Vague: Kidney failure is notorious for causing very vague nebulous symptoms sometimes like, fatigue, insomnia, nausea, decreased appetite, metallic taste in the mouth, etc. Unless someone looks at the blood test results, it might be hard to pin these non-specific symptoms on to kidney failure. I have a more comprehensive list on my blog at http://www. Kidneydoctorbradenton. Org/2013/04/what-are-signs-and-. ...Read more
Risk factors: First, see your primary care doctor and review you personal history as well as your family history. If there is a family history of kidney disease, then your primary needs to tell you if this is a risk factor for kidney disease in you. While you're there have your bun, creatinine, blood count, and urine all checked for anything abnormal if this is medically indicated. ...Read more
Urine and blood test: When visiting your primary care doctor, the doctor can perform simple urine and blood test to rule out chronic kidney problems. The doctor can check your urine for protein or your creatinine on your blood tests to rule out kidney problems. Chronic kidney problems occure more commonly in patients with diabetes and hypertension. ...Read moreSee 1 more doctor answer
Ask your doctor: Kidney disease stage is primarily determined by estimated glomerular filtration rate. This is calculated from lab studies using one of several equations. Your doctor may prefer one method for estimation, and s/he will be able to tell you how your function level is calculated. ...Read moreSee 1 more doctor answer
Acute: recent: In gral. "acute" means of "recent" origen, and "chronic" means "old" or less recent. Some classifications use 6 months for "subacute". Chronic renal failure is insidious and depends upon the cause and how fast it gets worst. Acute renal failure usually is caused by low fluid volume in the body either dehydration or bleeding or it may be caused by toxins (poison, medications, dye contrast). ...Read moreSee 1 more doctor answer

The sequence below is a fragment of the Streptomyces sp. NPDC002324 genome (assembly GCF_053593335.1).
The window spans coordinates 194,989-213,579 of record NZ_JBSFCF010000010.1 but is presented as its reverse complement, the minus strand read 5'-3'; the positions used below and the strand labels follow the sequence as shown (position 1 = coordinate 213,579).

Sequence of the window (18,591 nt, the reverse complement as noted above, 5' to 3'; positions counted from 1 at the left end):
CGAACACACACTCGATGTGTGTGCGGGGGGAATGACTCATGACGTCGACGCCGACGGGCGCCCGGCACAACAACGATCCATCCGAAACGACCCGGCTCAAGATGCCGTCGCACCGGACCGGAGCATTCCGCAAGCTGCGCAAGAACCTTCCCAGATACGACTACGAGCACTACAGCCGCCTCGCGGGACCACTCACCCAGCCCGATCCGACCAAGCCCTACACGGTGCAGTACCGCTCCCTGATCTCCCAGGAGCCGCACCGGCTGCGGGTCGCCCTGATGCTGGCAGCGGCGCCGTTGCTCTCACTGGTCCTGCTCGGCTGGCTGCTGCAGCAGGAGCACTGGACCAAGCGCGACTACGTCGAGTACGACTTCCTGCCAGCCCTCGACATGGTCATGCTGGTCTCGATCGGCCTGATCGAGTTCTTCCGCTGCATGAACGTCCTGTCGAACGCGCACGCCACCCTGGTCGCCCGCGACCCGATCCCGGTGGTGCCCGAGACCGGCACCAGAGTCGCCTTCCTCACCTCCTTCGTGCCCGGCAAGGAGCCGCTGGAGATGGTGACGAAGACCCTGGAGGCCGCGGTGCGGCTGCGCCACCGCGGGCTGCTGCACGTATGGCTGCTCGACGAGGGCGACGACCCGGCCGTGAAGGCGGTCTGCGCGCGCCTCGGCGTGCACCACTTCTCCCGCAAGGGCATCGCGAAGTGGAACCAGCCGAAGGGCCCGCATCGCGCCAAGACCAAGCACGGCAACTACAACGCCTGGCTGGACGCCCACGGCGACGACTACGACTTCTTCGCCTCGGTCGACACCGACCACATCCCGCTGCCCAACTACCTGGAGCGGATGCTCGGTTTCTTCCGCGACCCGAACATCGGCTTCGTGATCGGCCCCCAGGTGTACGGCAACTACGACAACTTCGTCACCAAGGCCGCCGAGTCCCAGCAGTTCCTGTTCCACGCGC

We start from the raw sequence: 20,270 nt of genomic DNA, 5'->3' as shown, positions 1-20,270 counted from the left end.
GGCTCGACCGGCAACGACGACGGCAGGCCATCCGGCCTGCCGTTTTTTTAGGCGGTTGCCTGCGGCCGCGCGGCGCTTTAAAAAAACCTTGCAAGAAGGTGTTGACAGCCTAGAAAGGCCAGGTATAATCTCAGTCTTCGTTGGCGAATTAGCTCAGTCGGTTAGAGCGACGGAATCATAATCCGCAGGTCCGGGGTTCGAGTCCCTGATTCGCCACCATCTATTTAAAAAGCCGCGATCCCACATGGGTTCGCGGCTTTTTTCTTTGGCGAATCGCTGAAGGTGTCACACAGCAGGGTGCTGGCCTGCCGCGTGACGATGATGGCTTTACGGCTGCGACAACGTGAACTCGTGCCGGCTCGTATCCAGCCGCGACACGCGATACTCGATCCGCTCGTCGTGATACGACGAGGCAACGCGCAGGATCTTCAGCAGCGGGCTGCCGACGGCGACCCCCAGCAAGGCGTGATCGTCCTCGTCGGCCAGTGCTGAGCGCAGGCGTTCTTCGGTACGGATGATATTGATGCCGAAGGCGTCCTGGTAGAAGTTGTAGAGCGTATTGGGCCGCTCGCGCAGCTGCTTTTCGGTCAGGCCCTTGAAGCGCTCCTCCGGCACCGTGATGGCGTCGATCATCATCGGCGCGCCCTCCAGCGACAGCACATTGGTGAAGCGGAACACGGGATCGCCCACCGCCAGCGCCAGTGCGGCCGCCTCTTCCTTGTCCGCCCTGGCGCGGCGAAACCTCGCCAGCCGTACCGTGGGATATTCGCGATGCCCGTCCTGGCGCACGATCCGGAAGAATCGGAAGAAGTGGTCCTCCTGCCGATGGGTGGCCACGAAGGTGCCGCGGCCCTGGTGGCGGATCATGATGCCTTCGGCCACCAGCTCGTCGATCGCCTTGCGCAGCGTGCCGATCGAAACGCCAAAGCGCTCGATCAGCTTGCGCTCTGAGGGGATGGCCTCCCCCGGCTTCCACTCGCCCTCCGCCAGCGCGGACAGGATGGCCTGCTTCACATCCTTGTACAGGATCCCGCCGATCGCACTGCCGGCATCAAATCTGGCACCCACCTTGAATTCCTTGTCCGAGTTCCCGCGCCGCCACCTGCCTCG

Usually vague: Kidney failure symptoms include decrease urine, swelling of face in am and legs in pm, fatigue, poor appetite and sleep. Also, nausea and vomiting. These symptoms can also occur in other conditions. If you have diabetes or hypertension, you are at a higher risk and need to follow regularly with your doc. ...Read moreSee 1 more doctor answer
See below: A very low urine volume less than 400 ml/day, but generally speaking a blood test with an elevated creatinine level and a low calculated gfr, informs you that the kidney is not capable of getting rid of all the waste and you may still pass urine, however the kidneyis not all eliminating the waste. This is called uremia. ...Read moreSee 1 more doctor answer
Vague & not specific: These include fatigue, low energy, poor concentration, mental sluggishness, and poor appetite specially for meat. Usually edema is present, but not necessarily. These vague symptoms should not be used for diagnosis due to being vague and could occur with other illnesses, hence the importance of lab. For instance the top 4 symptoms above can occur to healthy persons after a long work day. ...Read more
A condition in which your kidneys suddenly stop working normally. Since your kidneys remove waste products and help balance water and salt and other minerals (electrolytes) in your blood, when your kidneys stop working, waste products, fluids, and electrolytes build up in your body. This can cause problems ...Read more